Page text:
Last Updated: Friday - 09/24/2010
Week of June 25, 2007
Seven Sleepers in a French crypt
Stone markers honour pre-Christian dwellers
The Seven Saints – July 27
By TED FITZGERALD
- WCR photo by Ted Fitzgerald
Chapelle des Sept Saints is dedicated to third century men.
Other ornamentation in the building is mainly associated with St. Isidore the Farmer who, accompanied by his implement-carrying angel assistants, is venerated in the south transept.
Visitors to the church will have noticed that the floor of this transept is several feet higher than that of the nave. This uncommon feature can be explained by the fact that the transept was built on top of a megalithic monument.
The west coast of France is noted for the abundance of stone markers that were placed by people of the Neolithic period between 5000 and 2000 BC. Most are upright stones known as menhirs, while others are compound structures called dolmens, passage graves, or in Breton, stone tables.
The one at Sept Saints is the latter, formed of four two-metre high upright stones and two capstones to form a crypt which serves now as a little shrine to the Seven Sleepers. Entry is by way of an exterior door beneath the south transept of the church.
That the church was built to include this old structure indicates that the builders desired to acknowledge those pre-Christians that lived and died here long ago. An explanation for the elevation change in the church floor could be that the original chapel was built beside the passage grave, and at a later date was enlarged by means of the transepts to provide a cover for the megalith.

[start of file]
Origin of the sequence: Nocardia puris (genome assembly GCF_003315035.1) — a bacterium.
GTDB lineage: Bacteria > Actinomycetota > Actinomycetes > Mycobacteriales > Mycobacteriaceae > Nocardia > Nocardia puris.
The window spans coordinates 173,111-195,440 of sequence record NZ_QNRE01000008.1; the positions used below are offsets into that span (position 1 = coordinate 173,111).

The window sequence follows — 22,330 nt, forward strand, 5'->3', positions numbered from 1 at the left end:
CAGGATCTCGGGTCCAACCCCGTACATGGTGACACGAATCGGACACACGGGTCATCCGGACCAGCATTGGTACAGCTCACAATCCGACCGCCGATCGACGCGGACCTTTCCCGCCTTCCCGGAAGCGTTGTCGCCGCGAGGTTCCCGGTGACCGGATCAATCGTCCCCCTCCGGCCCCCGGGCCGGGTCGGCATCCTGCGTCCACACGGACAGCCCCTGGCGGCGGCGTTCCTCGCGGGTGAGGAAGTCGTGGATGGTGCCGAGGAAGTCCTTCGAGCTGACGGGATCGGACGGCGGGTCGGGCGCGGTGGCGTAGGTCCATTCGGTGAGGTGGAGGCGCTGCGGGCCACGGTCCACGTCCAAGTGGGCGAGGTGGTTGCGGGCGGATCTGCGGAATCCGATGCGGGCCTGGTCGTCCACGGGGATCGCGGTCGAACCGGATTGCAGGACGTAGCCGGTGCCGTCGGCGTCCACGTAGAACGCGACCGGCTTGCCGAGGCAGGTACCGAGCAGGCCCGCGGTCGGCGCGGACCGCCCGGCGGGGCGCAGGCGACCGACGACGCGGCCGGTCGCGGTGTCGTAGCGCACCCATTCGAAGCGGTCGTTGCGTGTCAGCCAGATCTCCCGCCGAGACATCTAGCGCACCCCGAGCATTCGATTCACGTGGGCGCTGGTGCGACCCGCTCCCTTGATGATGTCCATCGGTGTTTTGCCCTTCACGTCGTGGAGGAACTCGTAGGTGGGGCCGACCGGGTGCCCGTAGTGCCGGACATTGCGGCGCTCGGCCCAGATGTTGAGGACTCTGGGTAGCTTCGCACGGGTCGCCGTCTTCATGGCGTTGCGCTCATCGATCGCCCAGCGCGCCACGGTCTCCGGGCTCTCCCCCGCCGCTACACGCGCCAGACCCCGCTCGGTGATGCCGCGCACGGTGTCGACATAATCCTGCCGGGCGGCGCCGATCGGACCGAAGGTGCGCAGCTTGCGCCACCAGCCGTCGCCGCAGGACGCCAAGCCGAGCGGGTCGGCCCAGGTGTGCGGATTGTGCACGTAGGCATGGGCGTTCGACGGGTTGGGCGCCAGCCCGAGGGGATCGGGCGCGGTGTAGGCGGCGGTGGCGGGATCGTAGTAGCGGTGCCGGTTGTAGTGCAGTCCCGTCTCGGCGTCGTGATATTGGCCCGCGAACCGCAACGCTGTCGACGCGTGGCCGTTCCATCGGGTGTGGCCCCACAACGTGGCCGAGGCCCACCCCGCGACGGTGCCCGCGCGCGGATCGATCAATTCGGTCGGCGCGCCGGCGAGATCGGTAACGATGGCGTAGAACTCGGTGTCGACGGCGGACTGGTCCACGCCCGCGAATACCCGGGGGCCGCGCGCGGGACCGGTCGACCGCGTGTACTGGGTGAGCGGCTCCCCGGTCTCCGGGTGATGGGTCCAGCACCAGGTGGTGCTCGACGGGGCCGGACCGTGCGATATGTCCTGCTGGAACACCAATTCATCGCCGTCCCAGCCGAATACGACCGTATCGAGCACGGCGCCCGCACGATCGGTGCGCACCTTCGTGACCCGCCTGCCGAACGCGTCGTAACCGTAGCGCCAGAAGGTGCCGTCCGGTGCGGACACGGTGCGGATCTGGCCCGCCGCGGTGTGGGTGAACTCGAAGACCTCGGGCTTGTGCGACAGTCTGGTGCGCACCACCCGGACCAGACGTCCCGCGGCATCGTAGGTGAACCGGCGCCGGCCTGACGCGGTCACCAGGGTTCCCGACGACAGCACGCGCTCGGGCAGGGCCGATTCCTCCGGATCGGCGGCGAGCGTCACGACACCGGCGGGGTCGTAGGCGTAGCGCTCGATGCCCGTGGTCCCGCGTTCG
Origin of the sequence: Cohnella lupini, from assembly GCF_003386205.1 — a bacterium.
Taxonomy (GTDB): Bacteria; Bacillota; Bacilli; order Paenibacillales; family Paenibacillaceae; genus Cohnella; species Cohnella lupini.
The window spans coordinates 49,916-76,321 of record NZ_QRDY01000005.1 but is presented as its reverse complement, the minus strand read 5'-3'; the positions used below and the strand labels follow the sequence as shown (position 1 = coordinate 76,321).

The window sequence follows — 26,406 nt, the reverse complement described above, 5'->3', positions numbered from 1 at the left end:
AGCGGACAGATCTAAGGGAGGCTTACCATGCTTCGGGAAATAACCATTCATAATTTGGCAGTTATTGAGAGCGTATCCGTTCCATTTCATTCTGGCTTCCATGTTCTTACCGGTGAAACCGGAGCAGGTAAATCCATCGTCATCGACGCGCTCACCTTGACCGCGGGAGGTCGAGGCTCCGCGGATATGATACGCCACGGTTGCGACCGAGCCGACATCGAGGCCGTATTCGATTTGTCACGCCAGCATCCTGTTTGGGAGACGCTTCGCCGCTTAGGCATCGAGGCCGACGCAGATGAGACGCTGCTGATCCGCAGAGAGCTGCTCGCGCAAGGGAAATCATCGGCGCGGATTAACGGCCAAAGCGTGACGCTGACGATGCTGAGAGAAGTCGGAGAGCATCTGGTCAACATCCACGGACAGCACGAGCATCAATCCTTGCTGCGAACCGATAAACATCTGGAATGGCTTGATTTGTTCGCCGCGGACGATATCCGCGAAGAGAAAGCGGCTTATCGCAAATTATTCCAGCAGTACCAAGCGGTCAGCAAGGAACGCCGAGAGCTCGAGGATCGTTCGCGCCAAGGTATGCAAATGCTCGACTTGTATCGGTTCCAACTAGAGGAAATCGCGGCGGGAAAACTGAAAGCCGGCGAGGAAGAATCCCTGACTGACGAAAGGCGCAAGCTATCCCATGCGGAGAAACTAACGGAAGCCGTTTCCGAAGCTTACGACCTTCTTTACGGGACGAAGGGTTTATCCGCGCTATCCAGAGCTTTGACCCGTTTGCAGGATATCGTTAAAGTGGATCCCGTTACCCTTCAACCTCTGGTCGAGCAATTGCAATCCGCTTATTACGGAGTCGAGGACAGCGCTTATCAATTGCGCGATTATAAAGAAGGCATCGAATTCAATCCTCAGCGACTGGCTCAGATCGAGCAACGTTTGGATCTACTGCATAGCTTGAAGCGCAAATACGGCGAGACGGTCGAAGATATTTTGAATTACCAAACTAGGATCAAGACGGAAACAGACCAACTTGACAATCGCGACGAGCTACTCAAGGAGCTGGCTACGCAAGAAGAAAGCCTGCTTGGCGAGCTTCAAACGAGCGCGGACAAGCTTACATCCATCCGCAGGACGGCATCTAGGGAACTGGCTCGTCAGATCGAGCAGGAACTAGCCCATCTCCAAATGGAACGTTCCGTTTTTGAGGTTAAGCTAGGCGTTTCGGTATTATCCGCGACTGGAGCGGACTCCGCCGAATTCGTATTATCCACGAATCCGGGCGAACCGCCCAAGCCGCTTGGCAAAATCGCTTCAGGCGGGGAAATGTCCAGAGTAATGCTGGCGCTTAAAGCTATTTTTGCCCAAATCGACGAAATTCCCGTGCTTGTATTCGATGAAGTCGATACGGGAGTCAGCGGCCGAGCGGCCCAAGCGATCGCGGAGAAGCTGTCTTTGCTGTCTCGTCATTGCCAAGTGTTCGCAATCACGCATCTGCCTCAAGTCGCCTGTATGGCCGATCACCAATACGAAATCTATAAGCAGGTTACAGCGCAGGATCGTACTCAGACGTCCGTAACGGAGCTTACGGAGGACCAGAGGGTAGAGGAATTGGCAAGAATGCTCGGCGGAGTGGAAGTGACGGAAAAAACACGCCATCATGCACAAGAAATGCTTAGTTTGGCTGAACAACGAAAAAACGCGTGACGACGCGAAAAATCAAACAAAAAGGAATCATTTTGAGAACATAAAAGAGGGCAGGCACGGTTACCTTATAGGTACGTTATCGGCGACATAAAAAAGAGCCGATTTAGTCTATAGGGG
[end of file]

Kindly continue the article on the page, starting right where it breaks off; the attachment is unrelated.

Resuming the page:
They were allowed by God to sleep for more than 100 years.
This ancient structure, known as the Dolmen of Stivel, had been declared an historic monument as early as 1875.
On entering the crypt, the four great upright stones topped by the two large capstones to form the crypt roof, are readily identifiable.
Christian adaptations of the dolmen are in the form of old, time-worn statues of the seven holy sleepers in a row, with Mary and the Christ Child arranged on a ledge on the ancient stone.
Years ago, when the crypt/shrine was first established, statues representing the seven were acquired from several sources so that the assemblage shows great variation in the shapes, colours and sizes of the sleepers.
Seeming almost out of place in the simple display are a brightly-coloured boat ex-voto and a modern portrait of petitioners.
Although the chapel is in use year-round, if it is closed, a key may be obtained from the Mairie in Vieux Marché. The main annual observance here is the Pardon celebrated on the fourth Sunday of July to approximate the feast day of the Seven Holy Sleepers of Ephesus.
Elsewhere, excellent historical guides to the town are available from the most helpful and knowledgeable staff at the Lismore Library, as well as information regarding the Catholic parish.
It's an impressive monument in its own right, a gift of philanthropist Andrew Carnegie of uniquely Irish Hiberno-Romanesque architectural style.
The old classical style courthouse, now the Lismore Heritage Centre, offers audio-visual presentations highlighting the town, its heritage buildings and Lismore Castle, once home to renowned chemist Robert Boyle.
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